NORTH BERGEN, N.J.—Bed bugs continue to be a national scourge of our time. With increasing appearances in the news, homeowners search for solutions, landlords fear legal battles and hotel owners seek out preventive options. Recently, the USDA IR-4 Public Health Pesticides Program newsletter published the results of their funded study that measured performance of a green bed bug killer in infested housing apartments. Based on the field study by entomologists from Rutgers University, the report revealed that EcoRaider, a natural insect killer, shows strong effectiveness in eradicating bed bug infestations in housing apartments, comparable to a leading professional grade pesticide.
The field study was conducted in a high-rise public housing apartment building in New Jersey with a known bed bug infestation. EcoRaider and a top pesticide brand called Temprid SC were used side by side for means of comparison. After 12 weeks of evaluation on 24 treated apartments, the study concluded that both products are equally effective and “no significant difference was found” between EcoRaider and Temprid SC in the overall bed bug eradication rate. According to its label instruction, Temprid SC is a synthetic pesticide “hazardous to humans and domestic animals”. It is normally used by licensed pest management professionals.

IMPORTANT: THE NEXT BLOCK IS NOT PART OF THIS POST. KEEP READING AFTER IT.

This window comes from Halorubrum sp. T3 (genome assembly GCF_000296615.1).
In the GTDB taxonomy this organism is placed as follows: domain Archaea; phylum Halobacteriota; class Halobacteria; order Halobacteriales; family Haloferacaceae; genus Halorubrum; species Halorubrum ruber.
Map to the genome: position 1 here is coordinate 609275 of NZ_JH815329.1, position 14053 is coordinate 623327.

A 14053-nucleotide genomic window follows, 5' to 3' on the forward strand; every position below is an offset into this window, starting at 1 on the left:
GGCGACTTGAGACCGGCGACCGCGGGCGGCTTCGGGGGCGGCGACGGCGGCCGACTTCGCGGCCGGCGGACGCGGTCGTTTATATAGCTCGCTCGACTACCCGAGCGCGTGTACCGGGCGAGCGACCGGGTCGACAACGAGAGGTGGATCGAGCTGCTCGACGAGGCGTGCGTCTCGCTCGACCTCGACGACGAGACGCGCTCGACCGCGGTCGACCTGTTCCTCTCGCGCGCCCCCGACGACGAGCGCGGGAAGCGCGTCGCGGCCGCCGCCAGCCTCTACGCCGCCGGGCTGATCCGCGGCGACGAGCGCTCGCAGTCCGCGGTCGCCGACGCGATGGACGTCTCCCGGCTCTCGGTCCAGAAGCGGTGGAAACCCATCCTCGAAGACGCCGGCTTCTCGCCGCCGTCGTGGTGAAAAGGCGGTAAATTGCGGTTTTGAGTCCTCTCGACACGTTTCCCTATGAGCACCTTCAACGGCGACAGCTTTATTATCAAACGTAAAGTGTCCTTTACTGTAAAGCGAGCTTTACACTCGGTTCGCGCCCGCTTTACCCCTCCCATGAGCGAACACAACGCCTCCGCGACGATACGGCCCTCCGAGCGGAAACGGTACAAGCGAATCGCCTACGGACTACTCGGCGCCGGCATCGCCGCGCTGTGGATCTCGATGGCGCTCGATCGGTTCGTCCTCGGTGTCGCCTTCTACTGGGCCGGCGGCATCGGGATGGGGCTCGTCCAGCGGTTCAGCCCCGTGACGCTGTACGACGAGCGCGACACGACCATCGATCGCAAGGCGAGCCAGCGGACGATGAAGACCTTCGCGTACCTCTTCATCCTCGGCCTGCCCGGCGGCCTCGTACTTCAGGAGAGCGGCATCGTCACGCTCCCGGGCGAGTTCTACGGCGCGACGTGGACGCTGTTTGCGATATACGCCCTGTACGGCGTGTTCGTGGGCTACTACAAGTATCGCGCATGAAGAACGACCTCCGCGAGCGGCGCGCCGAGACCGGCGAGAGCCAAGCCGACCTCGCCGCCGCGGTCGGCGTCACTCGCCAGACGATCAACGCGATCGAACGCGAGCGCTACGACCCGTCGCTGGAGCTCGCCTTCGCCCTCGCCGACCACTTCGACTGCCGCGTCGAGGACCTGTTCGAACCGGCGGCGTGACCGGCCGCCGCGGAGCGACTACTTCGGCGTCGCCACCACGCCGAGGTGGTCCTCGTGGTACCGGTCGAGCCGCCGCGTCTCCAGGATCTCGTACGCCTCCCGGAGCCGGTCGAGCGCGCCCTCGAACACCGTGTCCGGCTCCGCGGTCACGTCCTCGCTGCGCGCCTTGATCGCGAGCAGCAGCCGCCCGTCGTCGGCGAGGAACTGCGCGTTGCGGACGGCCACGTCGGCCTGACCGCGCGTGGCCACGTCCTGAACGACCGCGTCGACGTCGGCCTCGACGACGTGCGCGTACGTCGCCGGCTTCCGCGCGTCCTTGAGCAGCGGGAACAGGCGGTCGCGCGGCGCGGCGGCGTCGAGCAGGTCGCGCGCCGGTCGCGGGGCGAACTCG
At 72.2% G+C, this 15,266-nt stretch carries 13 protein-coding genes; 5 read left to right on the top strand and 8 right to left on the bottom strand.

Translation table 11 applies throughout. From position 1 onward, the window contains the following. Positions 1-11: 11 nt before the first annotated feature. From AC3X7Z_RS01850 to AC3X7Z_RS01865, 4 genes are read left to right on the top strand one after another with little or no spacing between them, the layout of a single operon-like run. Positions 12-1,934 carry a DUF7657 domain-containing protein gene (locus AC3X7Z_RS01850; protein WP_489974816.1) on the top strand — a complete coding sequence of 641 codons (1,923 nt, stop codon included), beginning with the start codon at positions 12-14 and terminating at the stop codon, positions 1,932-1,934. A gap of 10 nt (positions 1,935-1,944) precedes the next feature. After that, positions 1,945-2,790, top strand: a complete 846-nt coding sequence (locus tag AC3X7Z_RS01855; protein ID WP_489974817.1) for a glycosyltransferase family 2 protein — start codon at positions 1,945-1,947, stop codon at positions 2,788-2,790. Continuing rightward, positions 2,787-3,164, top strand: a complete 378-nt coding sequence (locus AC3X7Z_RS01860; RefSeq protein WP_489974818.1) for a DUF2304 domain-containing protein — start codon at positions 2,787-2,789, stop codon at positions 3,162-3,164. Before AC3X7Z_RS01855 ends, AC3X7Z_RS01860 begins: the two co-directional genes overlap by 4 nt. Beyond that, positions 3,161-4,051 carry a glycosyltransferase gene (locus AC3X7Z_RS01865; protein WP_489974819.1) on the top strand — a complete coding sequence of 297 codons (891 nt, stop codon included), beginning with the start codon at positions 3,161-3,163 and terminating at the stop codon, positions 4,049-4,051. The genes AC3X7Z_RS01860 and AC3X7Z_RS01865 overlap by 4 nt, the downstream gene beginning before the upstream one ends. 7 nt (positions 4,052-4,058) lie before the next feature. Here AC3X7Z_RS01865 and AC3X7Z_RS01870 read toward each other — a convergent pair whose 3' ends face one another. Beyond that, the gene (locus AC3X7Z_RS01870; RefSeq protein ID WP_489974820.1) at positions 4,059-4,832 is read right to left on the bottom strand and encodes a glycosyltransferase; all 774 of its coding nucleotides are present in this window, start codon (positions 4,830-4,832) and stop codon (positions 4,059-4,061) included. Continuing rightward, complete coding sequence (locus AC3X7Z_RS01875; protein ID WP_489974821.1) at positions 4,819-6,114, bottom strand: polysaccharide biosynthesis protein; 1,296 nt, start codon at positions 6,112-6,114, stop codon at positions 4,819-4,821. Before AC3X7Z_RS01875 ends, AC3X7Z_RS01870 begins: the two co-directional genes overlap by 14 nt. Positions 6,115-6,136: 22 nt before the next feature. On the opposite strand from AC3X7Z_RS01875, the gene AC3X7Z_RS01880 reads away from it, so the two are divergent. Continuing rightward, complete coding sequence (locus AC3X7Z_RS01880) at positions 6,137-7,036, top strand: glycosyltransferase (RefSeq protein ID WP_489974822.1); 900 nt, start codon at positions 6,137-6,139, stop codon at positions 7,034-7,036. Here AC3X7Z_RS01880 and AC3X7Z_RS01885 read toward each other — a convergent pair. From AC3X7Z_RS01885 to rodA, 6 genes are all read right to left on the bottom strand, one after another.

Bed bugs can be difficult to control in public housing settings. The apartments are often inhabited by the elderly who are reluctant to vacate the premises, typically have more clutter and are willing to do less prep work. Tenants often struggle with long-term infestations and may have gone through a variety of treatments repeatedly with consumer or professional pesticides. According to Dr. Changlu Wang from Rutgers University, a well-known urban entomologist who led this study, bed bug populations in such environments are typically found to have “moderate to high levels of resistance” to pesticides which makes many over the counter bed bug bombs ineffective.
Since bed bug work requires treating the bed and sleeping areas, there is also a concern over misuse of pesticides and the associated health concerns that might have. Therefore, having this study identify a “low-risk and effective alternative pesticide” that is able to eliminate bed bugs is an important initiative for the USDA IR-4 Public Health Pesticides Program, according to the study. The program supports the development of new pesticides to protect public health.
EcoRaider was developed by Reneotech Inc, North Bergen, N.J. The company also supplies products to the professional pest management industry. EcoRaider was previously reported in the Entomological Society of America’s Journal of Economic Entomology as “the most effective natural bed bug killer” among 12 natural and traditional pesticides tested. It is a minimum risk pest control product exempted by EPA and may be used without restriction. For more information, call (201) 751-0011, ext. 110, e-mail email@example.com, or visit www.ecoraiderusa.com.